- Mozzarella – If you can find the perlini-sized mozzarella balls, named because they are “pearl-sized,” then you can use them as is. Or, if you find slightly larger little balls, like bocconcini, just cut them into bite-sized pieces, meaning halve or quarter them. Large balls of mozzarella can be cubed and added. Or, you can try smoked mozzarella for a change of pace; just dice it up.
- Pesto dressing – You can use either store-bought or homemade pesto in the dressing. The small amount of pesto gives the salad a wonderful basil-garlicky-Parmesan flavor. Feel free to add more than 3 tablespoons if you want a more pronounced pesto flavor.
How to Make Tortellini Salad
- Cook the tortellini. Drain, rinse quickly with cool water, and immediately toss with 2 tablespoons olive oil. Spread it out on a rimmed baking sheet to cool to room temperature.
- Combine the vegetables. Mix the tomatoes, mozzarella, spinach, artichoke hearts, olives, and onion in a large serving bowl.
- Make the dressing. Combine the pesto, olive oil, vinegar, salt and pepper, and the Parmesan if using. Add tortellini to the vegetables, drizzle the dressing over top, and toss to combine.
- Serve. Sprinkle over the basil and serve.
Tortellini Pasta Salad: Substantial, colorful, festive, this is a perfect summer lunch, and a great addition to buffets, potlucks, picnics and more.Tweet This
Variations and Add-Ins
- Salami, sliced or cut into matchsticks (if you have enjoyed the tortellini salad from Costco, you know that lots of salami is part of its appeal!). It obviously turns this salad into a non-vegetarian pasta salad, but meat eaters love it. It then becomes even more like an antipasti tortellini salad.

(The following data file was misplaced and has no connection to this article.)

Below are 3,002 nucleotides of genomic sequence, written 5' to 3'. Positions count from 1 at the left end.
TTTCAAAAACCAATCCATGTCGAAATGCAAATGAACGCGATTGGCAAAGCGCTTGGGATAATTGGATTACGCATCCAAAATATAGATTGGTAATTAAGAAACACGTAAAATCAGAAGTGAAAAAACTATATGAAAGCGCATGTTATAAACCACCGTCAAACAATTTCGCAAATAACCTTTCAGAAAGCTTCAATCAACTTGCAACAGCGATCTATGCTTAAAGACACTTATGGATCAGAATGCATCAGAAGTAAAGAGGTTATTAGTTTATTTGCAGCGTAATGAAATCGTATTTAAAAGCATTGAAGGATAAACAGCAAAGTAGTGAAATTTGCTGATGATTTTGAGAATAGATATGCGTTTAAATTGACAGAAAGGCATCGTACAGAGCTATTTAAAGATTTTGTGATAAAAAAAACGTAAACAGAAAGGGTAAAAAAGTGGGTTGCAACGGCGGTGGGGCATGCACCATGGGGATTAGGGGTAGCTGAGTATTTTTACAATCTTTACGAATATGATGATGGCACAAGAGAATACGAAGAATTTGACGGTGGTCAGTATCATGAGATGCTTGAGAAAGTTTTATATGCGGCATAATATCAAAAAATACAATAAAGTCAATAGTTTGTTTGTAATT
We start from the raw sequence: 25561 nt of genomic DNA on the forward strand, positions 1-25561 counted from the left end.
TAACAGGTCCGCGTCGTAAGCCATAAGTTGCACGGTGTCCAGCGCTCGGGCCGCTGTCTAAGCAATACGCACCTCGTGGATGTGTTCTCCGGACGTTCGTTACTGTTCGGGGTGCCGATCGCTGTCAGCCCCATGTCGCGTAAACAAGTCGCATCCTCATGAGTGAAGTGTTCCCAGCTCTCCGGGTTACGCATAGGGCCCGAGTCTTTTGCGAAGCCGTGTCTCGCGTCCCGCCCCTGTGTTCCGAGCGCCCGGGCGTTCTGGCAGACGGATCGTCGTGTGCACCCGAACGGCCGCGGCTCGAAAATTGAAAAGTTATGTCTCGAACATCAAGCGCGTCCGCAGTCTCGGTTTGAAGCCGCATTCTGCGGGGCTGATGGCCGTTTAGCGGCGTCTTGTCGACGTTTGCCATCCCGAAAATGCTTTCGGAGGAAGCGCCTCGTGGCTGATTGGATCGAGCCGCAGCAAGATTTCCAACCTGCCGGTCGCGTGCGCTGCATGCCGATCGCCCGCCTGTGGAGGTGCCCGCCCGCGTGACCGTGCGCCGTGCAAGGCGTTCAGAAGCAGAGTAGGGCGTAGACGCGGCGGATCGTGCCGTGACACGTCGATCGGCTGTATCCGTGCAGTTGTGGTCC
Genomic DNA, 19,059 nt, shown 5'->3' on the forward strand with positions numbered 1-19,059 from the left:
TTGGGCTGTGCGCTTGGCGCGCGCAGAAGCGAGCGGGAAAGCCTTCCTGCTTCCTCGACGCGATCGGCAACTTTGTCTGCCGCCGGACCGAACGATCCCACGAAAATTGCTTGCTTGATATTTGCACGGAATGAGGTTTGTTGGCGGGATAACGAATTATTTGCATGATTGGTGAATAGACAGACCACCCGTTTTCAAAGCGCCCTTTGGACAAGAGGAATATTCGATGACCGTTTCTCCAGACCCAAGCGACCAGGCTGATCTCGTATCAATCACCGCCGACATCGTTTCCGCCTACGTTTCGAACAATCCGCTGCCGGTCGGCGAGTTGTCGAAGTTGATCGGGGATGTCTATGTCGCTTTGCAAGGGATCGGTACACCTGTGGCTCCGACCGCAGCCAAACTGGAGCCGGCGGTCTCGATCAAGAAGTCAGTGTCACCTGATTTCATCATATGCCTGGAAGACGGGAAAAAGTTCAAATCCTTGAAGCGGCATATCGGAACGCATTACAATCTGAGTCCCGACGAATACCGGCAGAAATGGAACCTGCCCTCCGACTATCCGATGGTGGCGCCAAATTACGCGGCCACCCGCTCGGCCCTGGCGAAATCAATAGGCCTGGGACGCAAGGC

- Crumbled cooked bacon or pancetta
- Bite-sized pieces of other vegetables – Try grilled, steamed, or roasted broccoli, cauliflower, or asparagus.
- Pepperoncini or a drained jarred antipasti salad
- Chopped olive salad
- Sub in baby kale for the spinach. Try scallions instead of red onions.
Tortellini Salad can be stored for up to 4 days in the fridge. You can serve it cold. I prefer bringing it to room temperature for about 15 minutes before serving to take the chill off and allow the flavors to come forward more.
What to Serve With Tortellini Pasta Salad
- Grilled Chicken Thighs
- Greek Turkey Burger
- Chicken Corn Chowder
- Yogurt Marinated Chicken Kebabs
- Air Fried Shrimp
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Tortellini Pasta Salad
For the Tortellini Salad:
- 1 package (16 to 20-ounce) refrigerated cheese or other flavor tortellini
- 2 tablespoons olive oil
- 1 pint cherry or grape tomatoes (halved)
- 8 ounces mini mozzarella balls (halved, quartered, or cubed if large)
- 1 cup roughly chopped baby spinach
- 1 can (15-ounce can) artichoke hearts (roughly sliced or chopped)
- ½ cup olives (any color or type; drained and halved)
- ½ cup diced red onion
- Cook the tortellini according to package instructions. Drain, rinse quickly with cool water, and immediately toss with 2 tablespoons olive oil. Spread out on a rimmed baking sheet to cool to room temperature.
- Meanwhile, combine the tomatoes, mozzarella, spinach, artichoke hearts, olives, and onion in a large serving bowl.
- Make the dressing: in a small container or bowl, combine the pesto, 3 tablespoons olive oil, vinegar, salt and pepper, and the Parmesan if using.
- Add the cooled tortellini to the bowl, drizzle over the dressing and toss to combine. Sprinkle over the basil and serve.
Nutrition information is automatically calculated, so should only be used as an approximation.